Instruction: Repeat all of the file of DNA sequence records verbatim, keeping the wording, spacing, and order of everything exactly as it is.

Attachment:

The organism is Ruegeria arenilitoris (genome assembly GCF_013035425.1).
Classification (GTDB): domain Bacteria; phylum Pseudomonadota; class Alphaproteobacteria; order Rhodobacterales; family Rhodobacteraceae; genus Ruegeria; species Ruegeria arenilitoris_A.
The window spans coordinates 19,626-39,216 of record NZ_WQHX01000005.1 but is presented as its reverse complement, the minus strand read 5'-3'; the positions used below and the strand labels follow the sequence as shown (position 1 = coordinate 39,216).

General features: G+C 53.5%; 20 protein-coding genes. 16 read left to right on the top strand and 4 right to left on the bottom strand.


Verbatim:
The organism is Ruegeria arenilitoris (genome assembly GCF_013035425.1).
Classification (GTDB): domain Bacteria; phylum Pseudomonadota; class Alphaproteobacteria; order Rhodobacterales; family Rhodobacteraceae; genus Ruegeria; species Ruegeria arenilitoris_A.
The window spans coordinates 19,626-39,216 of record NZ_WQHX01000005.1 but is presented as its reverse complement, the minus strand read 5'-3'; the positions used below and the strand labels follow the sequence as shown (position 1 = coordinate 39,216).

General features: G+C 53.5%; 20 protein-coding genes. 16 read left to right on the top strand and 4 right to left on the bottom strand.